Fall 2014 Courses

Text:
Increase font size
Decrease font size

Fall 2014 Courses

AMST089 FYS: Native American Artists
Instructor: Dr. Jenny Tone-Pah-Hote
MWF 10:00-10:50;
Greenlaw 222
This course examines the lives, works, and representation of American Indian artists though biographical and autobiographical texts, secondary articles, books, and though art itself.  This course sharpens written and verbal communication though in-class discussion, informal, and formal assignments.  This course also encourages students to critically examine and analyze representations of Native artists and the items they have produced.This course analyzes multifaceted roles that American Indian artists play within their families, communities, and the world at large. This course connects artists and art to vital conversations in American Indian studies such as colonialism, identity, gender, and tribal sovereignty. It also explores how Native people and others have constructed and contested the idea of the “Native American Artist.”  Why is this so contentious?  What do the lives of artists tell us about how Native people have been represented by themselves and others?    How have the represented themselves not just though their art but through texts as well?

 

AMST201: On the Question of the Animal: Literary Approaches to American Studies
Instructor: Dr. Sharon Holland
TR 3:30-4:45;
Murphey 204
What is it about animals that so intrigues us? What is the difference between human cognition and animal cognition? What do we truly know about dogs, horses or cats? Why should we care? This course is an introduction to the discipline of “Animal Studies” in American Studies work through literary approaches to the question of the animal. We will read work from dog and horse trainers, get an inside look at the workings of North Carolina barn culture and explore the history of the racetrack through such novels as Toni Morrison’s A Mercy and Jaimy Gordon’s Lord of Misrule. We will read works by Temple Grandin and view the HBO biopic about her work. We will also read local dog trainer Cat Warren’s book, What the Dog Knows. This course defines the “literary” very broadly and will also include readings in philosophy, and of course, animal science.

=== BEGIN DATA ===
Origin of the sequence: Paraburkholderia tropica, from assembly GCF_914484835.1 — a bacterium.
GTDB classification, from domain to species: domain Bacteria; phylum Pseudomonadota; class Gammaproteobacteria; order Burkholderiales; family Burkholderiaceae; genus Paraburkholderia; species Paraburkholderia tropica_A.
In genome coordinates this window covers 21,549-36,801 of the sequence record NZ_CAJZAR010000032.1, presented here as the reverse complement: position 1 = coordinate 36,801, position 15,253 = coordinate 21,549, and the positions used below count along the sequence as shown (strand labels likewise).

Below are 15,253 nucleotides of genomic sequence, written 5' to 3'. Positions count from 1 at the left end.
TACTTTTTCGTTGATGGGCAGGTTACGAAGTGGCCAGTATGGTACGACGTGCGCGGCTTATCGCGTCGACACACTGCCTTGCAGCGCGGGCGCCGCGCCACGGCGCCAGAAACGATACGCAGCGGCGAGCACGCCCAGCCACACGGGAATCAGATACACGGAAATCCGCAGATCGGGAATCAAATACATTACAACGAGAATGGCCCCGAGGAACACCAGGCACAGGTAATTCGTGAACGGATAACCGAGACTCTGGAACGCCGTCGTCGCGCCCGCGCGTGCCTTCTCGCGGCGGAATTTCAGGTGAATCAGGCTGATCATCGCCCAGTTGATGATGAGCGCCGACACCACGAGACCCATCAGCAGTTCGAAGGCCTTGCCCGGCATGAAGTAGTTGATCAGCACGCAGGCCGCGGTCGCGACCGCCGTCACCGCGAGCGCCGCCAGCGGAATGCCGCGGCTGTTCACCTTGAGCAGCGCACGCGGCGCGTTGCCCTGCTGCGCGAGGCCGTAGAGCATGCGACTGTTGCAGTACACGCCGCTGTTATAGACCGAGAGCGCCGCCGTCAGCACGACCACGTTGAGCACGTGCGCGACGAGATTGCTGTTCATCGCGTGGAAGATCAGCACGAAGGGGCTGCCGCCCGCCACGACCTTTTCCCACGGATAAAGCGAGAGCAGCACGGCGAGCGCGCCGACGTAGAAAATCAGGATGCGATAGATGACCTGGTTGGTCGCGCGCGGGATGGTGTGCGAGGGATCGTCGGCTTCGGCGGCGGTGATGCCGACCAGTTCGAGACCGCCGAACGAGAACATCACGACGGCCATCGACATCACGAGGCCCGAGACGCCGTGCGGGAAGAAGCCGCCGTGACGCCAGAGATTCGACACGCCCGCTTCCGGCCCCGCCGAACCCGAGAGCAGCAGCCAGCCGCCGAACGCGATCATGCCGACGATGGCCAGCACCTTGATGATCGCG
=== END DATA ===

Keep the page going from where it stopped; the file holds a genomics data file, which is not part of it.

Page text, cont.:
AMST/HIST/ANTH 234: The Kiowa in American Indian Studies
Instructor: Dr. Jenny Tone-Pah-Hote
MWF 1:00-1:50; Room TBA
It is possible to gain a comprehensive understanding of American Indian Studies though the lens of one American Indian nation.  This course examines major discussions in the field, through a discussion of the Kiowa, a Plains Indian nation located in Oklahoma. The Kiowa play a unique role in American Indian history, literature, and the arts. This class will take an interdisciplinary approach to explore Kiowa social, cultural, and political life.  We will examine Kiowa efforts to maintain their tribal sovereignty. We will also analyze the role of law policy, gender, and the rise of intertribal movements like the powwow.  To approach these and other issues, students will read a number of articles, historical documents, and following texts:  The Way to Rainy Mountain by Pulitzer Prize winner, N. Scott Momaday, The Jesus Road:  Kiowas, Christianity and Indian Hymns by Luke Lassiter, Clyde Ellis, and Ralph Kotay, and Kiowa Humanity and the Invasion of the State by Jacki Rand.